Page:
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Hype and Hyperbole

chiropractic-for-dummies.jpgYou probably get them too. “Double Your Practice in 60 Days!” and “Boot Camp for Marketing Dummies” and similar email subject lines. My first reaction has been derision. But then it occurred to me. These sorts of marketing overtures must actually work or they wouldn’t appear in my inbox. Somebody must be responding to them to prompt their continued presence in my inbox! Who?

That got me to thinking. Perhaps this get-rich-quick-shortcut-to-success mentality is what constitutes a majority of the chiropractic profession! Silly me, taking the high road, thinking that chiropractic was about service, value and a natural solution to the symptom suppression of drugs or the maiming by irreversible surgery! Shame on me. How could I have not seen it all these years? Was I that blind?

By now, most people are no longer looking for the Philosopher’s Stone, which by merely touching it to base metals, would turn them into gold. And certainly most have given up on finding the Fountain of Youth celebrated by Ponce de Leon. (Especially since we now know that beauty actually emanates from the inside out!) And certainly by now, virtually every chiropractor has attended enough “success” seminars to know that there are no shortcuts to success. Right? So why are chiropractic marketers, whether selling decompression units or hawking management programs, so inclined to fashion their overtures to appeal to the least discerning?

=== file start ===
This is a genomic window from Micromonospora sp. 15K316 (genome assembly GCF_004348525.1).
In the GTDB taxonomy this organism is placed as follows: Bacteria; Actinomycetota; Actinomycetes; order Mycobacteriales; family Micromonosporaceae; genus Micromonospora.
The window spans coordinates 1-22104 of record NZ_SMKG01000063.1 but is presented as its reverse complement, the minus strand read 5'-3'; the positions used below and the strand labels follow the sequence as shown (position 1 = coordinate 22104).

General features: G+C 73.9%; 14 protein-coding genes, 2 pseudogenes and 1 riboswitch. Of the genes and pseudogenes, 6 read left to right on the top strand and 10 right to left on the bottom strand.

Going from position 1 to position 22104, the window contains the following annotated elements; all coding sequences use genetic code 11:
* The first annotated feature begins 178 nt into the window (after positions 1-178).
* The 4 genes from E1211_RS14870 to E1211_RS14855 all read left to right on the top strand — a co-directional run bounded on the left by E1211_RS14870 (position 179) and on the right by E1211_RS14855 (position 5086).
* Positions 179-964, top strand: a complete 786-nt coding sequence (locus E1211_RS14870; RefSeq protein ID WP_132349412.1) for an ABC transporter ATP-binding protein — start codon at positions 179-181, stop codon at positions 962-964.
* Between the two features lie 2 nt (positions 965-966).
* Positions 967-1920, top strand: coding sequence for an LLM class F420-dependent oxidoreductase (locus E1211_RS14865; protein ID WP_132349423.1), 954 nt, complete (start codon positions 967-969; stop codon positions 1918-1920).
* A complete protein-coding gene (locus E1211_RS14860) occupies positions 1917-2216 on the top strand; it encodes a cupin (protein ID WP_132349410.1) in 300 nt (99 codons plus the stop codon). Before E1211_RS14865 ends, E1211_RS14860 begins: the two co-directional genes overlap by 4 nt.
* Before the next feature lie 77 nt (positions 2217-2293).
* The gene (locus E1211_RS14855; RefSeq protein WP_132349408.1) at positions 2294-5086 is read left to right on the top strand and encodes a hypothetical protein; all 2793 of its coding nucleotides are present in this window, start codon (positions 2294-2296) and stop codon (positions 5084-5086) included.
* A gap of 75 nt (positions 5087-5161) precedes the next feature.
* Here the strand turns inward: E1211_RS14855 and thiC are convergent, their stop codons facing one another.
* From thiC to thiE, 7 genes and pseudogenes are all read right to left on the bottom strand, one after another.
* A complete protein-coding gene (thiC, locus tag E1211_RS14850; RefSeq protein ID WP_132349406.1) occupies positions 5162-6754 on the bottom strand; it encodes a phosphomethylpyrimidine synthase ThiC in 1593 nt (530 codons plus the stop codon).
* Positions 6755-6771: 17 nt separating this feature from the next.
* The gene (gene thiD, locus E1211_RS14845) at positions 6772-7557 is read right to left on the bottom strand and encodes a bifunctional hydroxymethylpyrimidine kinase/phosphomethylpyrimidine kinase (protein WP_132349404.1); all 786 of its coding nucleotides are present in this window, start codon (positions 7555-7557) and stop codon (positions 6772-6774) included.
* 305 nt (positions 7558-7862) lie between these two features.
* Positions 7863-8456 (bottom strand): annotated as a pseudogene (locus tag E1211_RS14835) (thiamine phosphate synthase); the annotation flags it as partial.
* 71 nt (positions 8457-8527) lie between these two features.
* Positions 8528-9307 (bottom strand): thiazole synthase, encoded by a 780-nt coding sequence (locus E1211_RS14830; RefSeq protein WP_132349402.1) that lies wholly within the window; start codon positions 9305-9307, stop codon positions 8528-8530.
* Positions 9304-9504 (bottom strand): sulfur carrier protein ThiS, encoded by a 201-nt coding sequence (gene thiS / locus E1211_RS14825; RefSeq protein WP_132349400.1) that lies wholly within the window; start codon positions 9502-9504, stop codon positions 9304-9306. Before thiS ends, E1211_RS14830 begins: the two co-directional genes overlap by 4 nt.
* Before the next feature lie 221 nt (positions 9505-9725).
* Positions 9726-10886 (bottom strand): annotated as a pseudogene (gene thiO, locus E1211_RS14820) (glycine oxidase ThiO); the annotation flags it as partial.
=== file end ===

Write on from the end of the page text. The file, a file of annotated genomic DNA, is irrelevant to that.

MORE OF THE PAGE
They must work.

I know. I’m not exactly thrilled by this observation, but the truth is, if the seduction represented by these types of subject lines didn’t work, they wouldn’t be used.

It reminds me of the wisdom shared by Greg Stanley so many years ago concerning the writing of a help wanted ad for a new front desk assistant. While conventional thinking would suggest an ad something like this:

Front desk assistant needed for growing chiropractic practice. Change the world by and make a difference in the lives of hundreds. Flexible hours. Great working conditions. Complementary care. Call 555-1212.

Back in the day, Greg would have wisely suggested something quite different. Perhaps not these actual words, but you’ll get the idea:

Front desk receptionist needed for brutal, task master chiropractor. If you love long hours, low pay, exacting standards and occasional glimpses of maybe making a difference, call for an interview. 555-1212.

His point? Most chiropractors sugarcoat things so much that they attract someone ill suited to the job. Could that be what’s at work with these cheesy subject lines for the latest gimmick or shortcut to practice nirvana?

I hope not. What I’ve learned in the 56 years I’ve been on this third rock from the sun you call earth, can be summed up in three simple steps:

1. There are no shortcuts to success.
2. What looks like a shortcut was a temporary aberration.
3. See point number one above.

Grasshopper, if you’re one of those still searching for an insider’s secret to success who thinks you can (for 12 monthly payments of $495) buy your way into the long-lasting inner circle of true success, you still have much to learn.

Thankfully, success is ALWAYS who you are, not what you do, what you can buy and certainly not associated with some “limited time offer.” The hard yards required to grow you as you is what patients really want and actually find attractive, influential and inspirational. The buy-this-and success-will-be-yours shortcuts? They attract the most easily deceived, wayward patient. Is that who you want to surround yourself with all day long?